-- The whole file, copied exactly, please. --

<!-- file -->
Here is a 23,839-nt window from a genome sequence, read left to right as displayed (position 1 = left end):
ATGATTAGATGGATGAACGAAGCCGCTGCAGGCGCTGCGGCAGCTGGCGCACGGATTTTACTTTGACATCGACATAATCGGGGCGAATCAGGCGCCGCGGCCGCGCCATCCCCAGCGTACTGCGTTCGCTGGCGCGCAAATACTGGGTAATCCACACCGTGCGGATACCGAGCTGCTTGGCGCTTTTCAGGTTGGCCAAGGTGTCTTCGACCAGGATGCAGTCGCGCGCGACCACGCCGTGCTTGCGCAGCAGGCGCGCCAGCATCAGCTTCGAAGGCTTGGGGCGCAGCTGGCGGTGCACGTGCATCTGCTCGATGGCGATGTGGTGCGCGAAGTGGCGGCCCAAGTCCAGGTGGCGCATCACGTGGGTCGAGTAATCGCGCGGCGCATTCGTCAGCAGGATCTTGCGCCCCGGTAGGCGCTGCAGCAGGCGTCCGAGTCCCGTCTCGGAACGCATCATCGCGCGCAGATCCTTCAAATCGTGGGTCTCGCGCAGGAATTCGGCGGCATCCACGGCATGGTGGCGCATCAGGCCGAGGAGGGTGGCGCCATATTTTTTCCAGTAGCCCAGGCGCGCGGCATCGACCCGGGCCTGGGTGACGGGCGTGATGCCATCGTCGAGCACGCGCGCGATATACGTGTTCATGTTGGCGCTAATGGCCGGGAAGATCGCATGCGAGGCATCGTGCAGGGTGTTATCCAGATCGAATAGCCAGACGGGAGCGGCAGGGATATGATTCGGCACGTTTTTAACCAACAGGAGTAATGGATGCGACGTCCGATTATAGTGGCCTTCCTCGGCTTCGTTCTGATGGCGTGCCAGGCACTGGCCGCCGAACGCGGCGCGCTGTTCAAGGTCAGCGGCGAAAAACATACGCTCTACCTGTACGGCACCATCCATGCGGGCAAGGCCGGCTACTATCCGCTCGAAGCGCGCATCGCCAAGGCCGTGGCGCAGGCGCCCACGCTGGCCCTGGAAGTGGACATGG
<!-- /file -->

Here is a 23,839-nt window from a genome sequence, read left to right as displayed (position 1 = left end):
ATGATTAGATGGATGAACGAAGCCGCTGCAGGCGCTGCGGCAGCTGGCGCACGGATTTTACTTTGACATCGACATAATCGGGGCGAATCAGGCGCCGCGGCCGCGCCATCCCCAGCGTACTGCGTTCGCTGGCGCGCAAATACTGGGTAATCCACACCGTGCGGATACCGAGCTGCTTGGCGCTTTTCAGGTTGGCCAAGGTGTCTTCGACCAGGATGCAGTCGCGCGCGACCACGCCGTGCTTGCGCAGCAGGCGCGCCAGCATCAGCTTCGAAGGCTTGGGGCGCAGCTGGCGGTGCACGTGCATCTGCTCGATGGCGATGTGGTGCGCGAAGTGGCGGCCCAAGTCCAGGTGGCGCATCACGTGGGTCGAGTAATCGCGCGGCGCATTCGTCAGCAGGATCTTGCGCCCCGGTAGGCGCTGCAGCAGGCGTCCGAGTCCCGTCTCGGAACGCATCATCGCGCGCAGATCCTTCAAATCGTGGGTCTCGCGCAGGAATTCGGCGGCATCCACGGCATGGTGGCGCATCAGGCCGAGGAGGGTGGCGCCATATTTTTTCCAGTAGCCCAGGCGCGCGGCATCGACCCGGGCCTGGGTGACGGGCGTGATGCCATCGTCGAGCACGCGCGCGATATACGTGTTCATGTTGGCGCTAATGGCCGGGAAGATCGCATGCGAGGCATCGTGCAGGGTGTTATCCAGATCGAATAGCCAGACGGGAGCGGCAGGGATATGATTCGGCACGTTTTTAACCAACAGGAGTAATGGATGCGACGTCCGATTATAGTGGCCTTCCTCGGCTTCGTTCTGATGGCGTGCCAGGCACTGGCCGCCGAACGCGGCGCGCTGTTCAAGGTCAGCGGCGAAAAACATACGCTCTACCTGTACGGCACCATCCATGCGGGCAAGGCCGGCTACTATCCGCTCGAAGCGCGCATCGCCAAGGCCGTGGCGCAGGCGCCCACGCTGGCCCTGGAAGTGGACATGG